I put my food in a new place on the ride, on the race I had never tried before. So I’m like, Hey, I didn’t want to. So I taped my food to my bike. And I didn’t have a carrier on the bike, so I stuck my food at the top of my thighs in my pro rugged knee guards. And I grabbed that pretty quickly and ate. I made sure that I opened up the food. Like my coach Julie always says, make sure you’re op you have your food open cause it’s going to be too hard to open it up when you’re racing. Cause you; you’re in a frenzy. So I opened the food up, and I could grab it quickly. I should have eaten a lot more and hydrated more. Hindsight’s 20/20.
I zonked a little bit. I was trying to eat something every drink every 10 minutes and eat something every 10 to 15 minutes, but that didn’t happen. So another thing I did to prep for the race ahead of time on Saturday was get a good night’s sleep, including—getting rid of annoyances that would’ve blocked me from getting a good sleep, which was my cats. And I have new kittens. They’re, they’re, could be sporty, athletic cats. So I made sure that I put them in the garage. They love it in there anyway so that they wouldn’t be racing around the house, waking me up all night like they like to do. And bothering me so I would get a good night’s sleep because I needed to go to bed around nine 10 to be able to get up early, like for me, 6 am to be able to leave the house to be, you know, leave the house by 7 am to get to the race well ahead of time an hour to register, gear up, and warm up before hitting the starting line at precisely 10:08 am. It was a two-hour drive to Folsom Lake, and get there an hour before the race. Now, I’ve always, like, you know, I need more time. One of my weaknesses is that I always don’t anticipate how long things take, and I know I always take it a little longer.
What if you have a, you know, a malfunction with your car or you have to get gas, which I did have to do? So I made sure I planned out my route and was there exactly an hour early, which was great. I felt confident and secure. So all the mindset stuff prepped ahead of time will make us more successful.
If we want to win something, we plan. As much as we can almost over-planning, over-prepping is better than being prepped, and a, at a deficit. I was not at a deficit, looking sharp and confident. I even had my hair braided in advance before I left the house. I love to have my hair done, my makeup looks cute, and everything goes together. I even got new shoelaces because my other laces on my flats were all torn up, and I didn’t have time and didn’t wanna spend the money right now to go, you know, spend another 200 bucks on new shoes because they were fine except for the laces. So I made sure I ordered some new laces online and had them loaded up, making my shoes feel tight and secure. My feet were firmer in my pedals and able to power more. So all that stuff, all the gear, was excellent. Besides being on time, I was in the right place when I got there. In other words, I felt confident and like, these are my people. I’m, I feel supported. What I mean by that is when I got there, there were some ladies there that already knew me. Luckily, I had some welcoming ladies there that knew me from my first race in Calistoga and had been friends following me on Strava and Facebook. Understanding them made me feel more prepped and confident about this race. So all these things combined, you know, partnering well and making sure that I had the right gear, all that stuff was excellent.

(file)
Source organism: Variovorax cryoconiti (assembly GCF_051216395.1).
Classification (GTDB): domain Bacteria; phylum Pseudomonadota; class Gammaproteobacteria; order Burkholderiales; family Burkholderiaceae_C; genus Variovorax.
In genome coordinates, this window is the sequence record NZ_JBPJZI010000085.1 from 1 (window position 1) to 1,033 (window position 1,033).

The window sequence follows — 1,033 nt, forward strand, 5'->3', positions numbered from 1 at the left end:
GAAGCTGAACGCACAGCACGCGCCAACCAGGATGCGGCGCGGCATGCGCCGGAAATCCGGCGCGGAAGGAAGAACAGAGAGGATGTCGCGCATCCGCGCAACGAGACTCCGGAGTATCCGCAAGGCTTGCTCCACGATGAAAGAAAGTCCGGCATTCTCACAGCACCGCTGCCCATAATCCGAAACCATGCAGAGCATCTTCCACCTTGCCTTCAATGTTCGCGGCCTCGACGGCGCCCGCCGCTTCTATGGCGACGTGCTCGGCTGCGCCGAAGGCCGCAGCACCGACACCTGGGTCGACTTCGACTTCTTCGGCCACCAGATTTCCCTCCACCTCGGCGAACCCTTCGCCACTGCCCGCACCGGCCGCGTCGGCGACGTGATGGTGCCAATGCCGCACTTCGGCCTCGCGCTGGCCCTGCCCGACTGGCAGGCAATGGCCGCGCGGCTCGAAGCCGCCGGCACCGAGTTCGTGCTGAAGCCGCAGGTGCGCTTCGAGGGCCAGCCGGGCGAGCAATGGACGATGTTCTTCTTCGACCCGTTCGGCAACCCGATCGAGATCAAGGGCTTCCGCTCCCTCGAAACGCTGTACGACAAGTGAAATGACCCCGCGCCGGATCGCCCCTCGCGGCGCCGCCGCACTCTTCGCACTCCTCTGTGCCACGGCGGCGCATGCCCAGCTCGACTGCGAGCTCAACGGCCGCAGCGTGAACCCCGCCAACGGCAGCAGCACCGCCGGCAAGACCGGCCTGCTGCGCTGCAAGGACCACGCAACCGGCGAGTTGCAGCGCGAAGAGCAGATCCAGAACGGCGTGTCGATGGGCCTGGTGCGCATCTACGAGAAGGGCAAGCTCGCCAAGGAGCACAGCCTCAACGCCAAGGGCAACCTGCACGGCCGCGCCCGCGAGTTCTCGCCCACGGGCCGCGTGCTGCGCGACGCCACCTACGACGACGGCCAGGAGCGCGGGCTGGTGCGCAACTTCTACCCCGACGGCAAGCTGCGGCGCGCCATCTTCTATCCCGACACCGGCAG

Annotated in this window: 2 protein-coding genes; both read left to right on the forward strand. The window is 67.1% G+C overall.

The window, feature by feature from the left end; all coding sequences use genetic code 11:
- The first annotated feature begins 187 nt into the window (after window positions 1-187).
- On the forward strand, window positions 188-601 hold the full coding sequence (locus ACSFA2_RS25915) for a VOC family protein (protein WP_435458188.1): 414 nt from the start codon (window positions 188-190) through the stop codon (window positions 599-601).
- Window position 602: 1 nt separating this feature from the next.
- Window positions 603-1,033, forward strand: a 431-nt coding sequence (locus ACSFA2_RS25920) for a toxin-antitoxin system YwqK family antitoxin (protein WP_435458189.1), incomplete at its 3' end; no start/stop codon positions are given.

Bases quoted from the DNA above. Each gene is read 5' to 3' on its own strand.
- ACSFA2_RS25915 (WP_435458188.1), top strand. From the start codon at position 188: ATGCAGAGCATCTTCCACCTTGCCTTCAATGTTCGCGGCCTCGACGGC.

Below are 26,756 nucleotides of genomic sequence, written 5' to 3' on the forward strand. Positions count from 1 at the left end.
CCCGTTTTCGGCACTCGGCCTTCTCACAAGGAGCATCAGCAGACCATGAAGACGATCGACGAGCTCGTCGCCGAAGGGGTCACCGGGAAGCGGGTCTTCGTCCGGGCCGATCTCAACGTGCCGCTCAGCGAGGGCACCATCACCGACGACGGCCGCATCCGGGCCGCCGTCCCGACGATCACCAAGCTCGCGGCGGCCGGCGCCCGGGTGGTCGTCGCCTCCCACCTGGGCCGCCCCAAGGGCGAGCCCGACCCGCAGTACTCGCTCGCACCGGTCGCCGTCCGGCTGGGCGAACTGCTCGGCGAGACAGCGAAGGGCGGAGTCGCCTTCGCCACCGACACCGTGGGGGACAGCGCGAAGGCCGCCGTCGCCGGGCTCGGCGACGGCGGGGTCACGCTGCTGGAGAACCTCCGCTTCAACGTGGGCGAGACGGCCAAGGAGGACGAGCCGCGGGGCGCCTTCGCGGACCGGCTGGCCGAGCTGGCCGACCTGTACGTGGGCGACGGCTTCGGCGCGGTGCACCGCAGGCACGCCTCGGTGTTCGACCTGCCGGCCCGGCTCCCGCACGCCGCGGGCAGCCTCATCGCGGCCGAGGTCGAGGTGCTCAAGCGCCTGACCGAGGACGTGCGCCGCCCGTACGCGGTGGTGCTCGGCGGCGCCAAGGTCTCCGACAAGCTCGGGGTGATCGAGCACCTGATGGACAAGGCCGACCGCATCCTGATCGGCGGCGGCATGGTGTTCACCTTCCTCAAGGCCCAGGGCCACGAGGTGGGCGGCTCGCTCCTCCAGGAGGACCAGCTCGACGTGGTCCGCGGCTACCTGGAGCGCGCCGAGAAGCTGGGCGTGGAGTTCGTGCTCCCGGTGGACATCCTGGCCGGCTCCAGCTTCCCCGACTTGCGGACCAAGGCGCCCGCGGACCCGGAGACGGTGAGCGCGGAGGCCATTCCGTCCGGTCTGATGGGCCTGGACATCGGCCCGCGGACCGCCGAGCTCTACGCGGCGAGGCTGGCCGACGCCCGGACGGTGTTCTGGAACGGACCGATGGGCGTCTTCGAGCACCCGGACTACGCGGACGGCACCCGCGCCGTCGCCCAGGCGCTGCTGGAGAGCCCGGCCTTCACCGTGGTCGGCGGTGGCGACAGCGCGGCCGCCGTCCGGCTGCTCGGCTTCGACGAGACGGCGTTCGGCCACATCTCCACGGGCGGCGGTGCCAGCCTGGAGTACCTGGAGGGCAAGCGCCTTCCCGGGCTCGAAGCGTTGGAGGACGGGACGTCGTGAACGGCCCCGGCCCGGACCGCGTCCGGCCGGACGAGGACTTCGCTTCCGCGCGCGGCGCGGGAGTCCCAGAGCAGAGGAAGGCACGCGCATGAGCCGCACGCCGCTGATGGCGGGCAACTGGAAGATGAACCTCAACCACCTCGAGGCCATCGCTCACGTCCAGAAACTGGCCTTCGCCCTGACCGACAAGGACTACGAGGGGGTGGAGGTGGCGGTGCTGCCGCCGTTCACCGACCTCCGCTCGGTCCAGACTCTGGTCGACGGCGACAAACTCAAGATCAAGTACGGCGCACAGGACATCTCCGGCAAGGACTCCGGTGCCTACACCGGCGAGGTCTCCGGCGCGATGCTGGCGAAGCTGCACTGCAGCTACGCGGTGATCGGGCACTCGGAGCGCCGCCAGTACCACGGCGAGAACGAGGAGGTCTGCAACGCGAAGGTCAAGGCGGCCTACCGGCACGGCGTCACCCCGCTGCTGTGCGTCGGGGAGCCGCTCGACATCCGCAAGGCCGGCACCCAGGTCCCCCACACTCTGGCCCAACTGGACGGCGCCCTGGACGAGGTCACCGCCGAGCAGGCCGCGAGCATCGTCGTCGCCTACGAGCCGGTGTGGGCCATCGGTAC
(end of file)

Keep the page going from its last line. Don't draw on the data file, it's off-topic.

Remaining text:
Right before the race started, I felt much better and less stressed when I saw my friend Libby and her crew there and another Elizabeth. There’s another Liz who is three Lizs in our new race friend group, but they were in an older category, so I’m not sure what level they were at, but they were excited to be there with me. I was excited to be there with them. O, during the race with the group, one of the ladies talked about partnering well, Like she was my partner. I was her partner. For the first time, I felt like I had someone behind me pushing me, which had never happened before. So it’s great to meet people who will help move you in the right way and motivate you because she said she once caught at. To me, in the second lap. She said, “Liz if you weren’t pushing so hard in front of me climbing up those hills, I would have given up.” It was nice to know I was helping others, especially women, during the race. She said, “your power made me through this,” and “I would’ve quit if you hadn’t been so powerful.” Her words revved the engines in my legs to power through even more to get us to that finish line with her peddling right behind me. She was powering me at the same time. In terms of prepping, I underestimated the system and tended to do that a lot. So many people make things out to be a lot easier or like not as complicated as they are that goes into a lot of time factors too. I’d be faster, and my average pace was a couple of miles slower than I thought.